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Quote of the day: But a general survey inclines me to beli
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The Gallic War (De Bello Gallico) by Julius Caesar
Translated by Alfred John Church and William Jackson Brodribb
Book I Chapter 11: March of the Helvetii. Actions of the Helvetii.[58 BC]
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The Helvetii had by this time led their forces over through the narrow defile and the territories of the Sequani, and had arrived at the territories of the Aedui, and were ravaging their lands. The Aedui, as they could not defend themselves and their possessions against them, send embassadors to Caesar to ask assistance, [pleading] that they had at all times so well deserved of the Roman people, that their fields ought not to have been laid waste - their children carried off into slavery - their towns stormed, almost within sight of our army. At the same time the Ambarri, the friends and kinsmen of the Aedui, apprize Caesar, that it was not easy for them, now that their fields had been devastated, to ward off the violence of the enemy from their towns: the Allobroges likewise, who had villages and possessions on the other side of the Rhone, betake themselves in flight to Caesar, and assure him that they had nothing remaining, except the soil of their land. Caesar, induced by these circumstances, decides, that he ought not to wait until the Helvetii, after destroying all the property of his allies, should arrive among the Santones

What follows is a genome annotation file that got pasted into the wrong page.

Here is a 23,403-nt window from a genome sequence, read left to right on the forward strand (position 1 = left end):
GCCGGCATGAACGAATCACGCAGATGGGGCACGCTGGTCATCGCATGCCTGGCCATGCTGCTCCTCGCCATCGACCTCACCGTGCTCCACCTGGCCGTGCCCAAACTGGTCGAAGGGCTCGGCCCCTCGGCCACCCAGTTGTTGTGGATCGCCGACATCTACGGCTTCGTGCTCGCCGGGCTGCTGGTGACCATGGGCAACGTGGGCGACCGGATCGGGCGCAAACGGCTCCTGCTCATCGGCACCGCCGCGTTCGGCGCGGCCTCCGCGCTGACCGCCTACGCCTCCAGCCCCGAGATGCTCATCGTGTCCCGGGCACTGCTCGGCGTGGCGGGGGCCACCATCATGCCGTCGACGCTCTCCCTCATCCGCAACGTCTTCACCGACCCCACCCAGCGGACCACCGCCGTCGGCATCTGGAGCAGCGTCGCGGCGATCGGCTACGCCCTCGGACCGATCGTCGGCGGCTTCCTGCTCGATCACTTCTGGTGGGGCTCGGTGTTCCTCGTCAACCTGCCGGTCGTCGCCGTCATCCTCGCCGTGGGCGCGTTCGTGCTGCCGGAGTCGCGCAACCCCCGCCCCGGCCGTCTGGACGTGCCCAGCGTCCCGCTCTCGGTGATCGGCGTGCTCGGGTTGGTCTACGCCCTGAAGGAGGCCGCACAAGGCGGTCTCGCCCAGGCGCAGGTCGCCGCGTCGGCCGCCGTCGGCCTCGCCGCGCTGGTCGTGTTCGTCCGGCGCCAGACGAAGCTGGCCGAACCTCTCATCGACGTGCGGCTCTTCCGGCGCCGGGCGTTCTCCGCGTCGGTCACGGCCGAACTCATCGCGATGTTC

Event: March of the Helvetii